• Buy a food scale and weigh the ingredients. It is more accurate than cup measures and will yield better results.
  • Pay attention to temperatures called for in the recipe. If it specifies room temperature butter (and/or other ingredients), you will only get the desired result if you heed that advice.
  • Butter should be unsalted unless otherwise specified. If all you have is salted butter, reduce the salt in the recipe by ¼ tsp for each 4 ounces of butter. If you do much baking, try to always have unsalted butter on hand. It keeps wonderfully in the freezer and you will not have to make adjustments.
  • I did a prior Cooking Tip on pan sizes. Review that and then measure your cake pans to know if they are going to work for the recipe.
  • Try to not use dark-colored pans as they will not give you the desired result of a golden, moist and tender cake.
  • Most recipes will call for greasing the cake pans. Even better is to grease the pan, line it with parchment, and grease again. For bundt-style cakes, grease the pan thoroughly and sprinkle lightly with flour or use a flour-based pan spray.
  • Allow enough time to thoroughly preheat your oven. It is also a good idea to use an oven thermometer to check its accuracy.

Do you do much cake baking? What is your preferred type of cake? What method do you use? Do you live at high altitude and have you experienced altitude-related challenges?
Let me know and send me photos of your wonderful creations!

What makes up a cake?

I recently wrote about the difference between cupcakes and muffins. In that Tip, I mentioned I would be delving more into cakes. I wish to do just that in this and my next Cooking Tip. In this one, we will look at the ingredients and their function in cakes. In the next one, we will learn the different methods of incorporating these ingredients to achieve different types of cakes.

All cakes have similar ingredients – flour, sugar, eggs, a fat, maybe a leavener and flavorings. Let’s take each in turn along with a couple others.

In general, cake ingredients can be categorized as strengtheners or tenderizers. Great cakes are a balance of these two characteristics.


  • Flour
  • Eggs


  • Sugar
  • Fat


Flour gives cakes structure. However, just one look at the store shelves will tell you that there are many different types of flour. Choosing the right one for your cakes is important.

In the US, we name our flours based on the usage such as bread flour, cake flour, pastry flour and all-purpose flour. The differences between these flours is the protein (predominantly gluten). Even among these categories, protein content can vary from brand to brand or even within different shipments of the same brand. One company that pledges to always have the same protein content no matter where or when you buy their flour is King Arthur Flour Company.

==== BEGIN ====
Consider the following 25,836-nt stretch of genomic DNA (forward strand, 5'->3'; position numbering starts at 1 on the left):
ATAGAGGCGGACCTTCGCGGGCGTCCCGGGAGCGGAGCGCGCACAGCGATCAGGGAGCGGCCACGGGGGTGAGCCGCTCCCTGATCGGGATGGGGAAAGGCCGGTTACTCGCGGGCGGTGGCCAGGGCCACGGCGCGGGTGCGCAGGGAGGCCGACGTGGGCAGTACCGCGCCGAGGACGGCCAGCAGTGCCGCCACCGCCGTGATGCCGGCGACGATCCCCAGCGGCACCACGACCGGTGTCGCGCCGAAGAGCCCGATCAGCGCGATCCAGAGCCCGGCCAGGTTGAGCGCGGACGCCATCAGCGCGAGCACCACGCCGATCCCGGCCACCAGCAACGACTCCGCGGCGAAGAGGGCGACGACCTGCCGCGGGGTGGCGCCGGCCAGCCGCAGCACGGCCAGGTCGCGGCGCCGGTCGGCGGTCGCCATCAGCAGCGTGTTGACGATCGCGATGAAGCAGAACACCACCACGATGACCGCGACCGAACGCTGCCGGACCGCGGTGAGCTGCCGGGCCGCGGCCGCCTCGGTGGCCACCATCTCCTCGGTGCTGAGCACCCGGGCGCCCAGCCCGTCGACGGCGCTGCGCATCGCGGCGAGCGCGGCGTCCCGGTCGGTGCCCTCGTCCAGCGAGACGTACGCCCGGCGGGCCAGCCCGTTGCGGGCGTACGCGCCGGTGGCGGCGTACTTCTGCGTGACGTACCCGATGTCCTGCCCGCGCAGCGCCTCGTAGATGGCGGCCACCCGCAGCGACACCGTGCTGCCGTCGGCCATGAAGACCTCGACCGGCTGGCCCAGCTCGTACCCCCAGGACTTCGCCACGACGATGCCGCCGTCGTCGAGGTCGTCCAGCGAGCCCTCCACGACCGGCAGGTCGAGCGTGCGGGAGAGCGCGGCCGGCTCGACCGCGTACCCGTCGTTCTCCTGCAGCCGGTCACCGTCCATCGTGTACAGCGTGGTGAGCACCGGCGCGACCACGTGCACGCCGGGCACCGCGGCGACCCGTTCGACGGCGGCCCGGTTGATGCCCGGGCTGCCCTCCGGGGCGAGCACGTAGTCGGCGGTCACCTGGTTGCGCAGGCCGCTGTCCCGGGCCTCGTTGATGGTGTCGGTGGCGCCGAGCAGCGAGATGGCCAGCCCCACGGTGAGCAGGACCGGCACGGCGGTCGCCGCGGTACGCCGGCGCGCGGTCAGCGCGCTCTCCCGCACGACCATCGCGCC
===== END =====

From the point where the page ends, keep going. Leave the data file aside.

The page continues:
The type of flour with one of the highest protein contents (12-16%) is bread flour. This is why when bread dough is kneaded, the gluten is developed leading to the structure and chewiness of artisan breads. It will not give you tender, moist cakes

Cake & pastry flours have the lowest protein content (7-9%) and are milled to a finer consistency. They are what gives the tenderness to these baked products and are often recommended for cakes. I will warn those of you that live at high altitude that this may not be the best choice. As one of the problems at altitude is lack of structure with resultant falling of the cake, cake flours are not ideal in this situation. See my Cooking Tip on cake flour for more info.

All-purpose (AP) flour has a protein content in the middle: 10-12%. If you only want one flour in your cupboard, this is the one to choose. Because it has a moderate protein content, you can use it for almost any purpose. You won’t necessarily get the same result as you would if using one of the other flours, but it will be perfectly acceptable.


  • Add structure in the form of protein.
  • Add volume to the cake when beaten.
  • Act as a binder keeping the cake together.
  • Yolks contain emulsifiers that help to form a thick batter that doesn’t separate.
  • Contribute to browning.
  • Contribute to the overall flavor partly because the fat in the yolks helps to carry other flavors.
  • Being mostly water, they contribute to the overall moisture content.
  • The fat in yolks helps to shorten gluten strands and tenderize the final product.


  • Adds sweetness.
  • Aids in browning.
  • Assists in the aeration and stabilization of the batter.
  • Helps to keep the cake moist.
  • Helps to form a finer crumb due to its ability to impede gluten formation by attracting the water away from the flour.


  • Adds flavor.
  • Tenderizes the crumb.
  • Aids with browning.
  • Decreases gluten development by coating the gluten in the flour so it is less available to the liquid.
  • Solid fats are used to incorporate air bubbles to increase volume. This is done through the creaming method, which I will discuss more in next week’s Tip.
  • Oil will help keep the cake moist but can also yield a denser cake.


  • In cakes, the main purpose of salt is as a favor enhancer.


  • Aid in rising of the cake.
  • Chemical – usually baking powder.
  • Mechanical – by beating air into the batter.


  • The most common liquid in cakes is milk but there could be other liquids specified in the recipe.
  • Add moisture.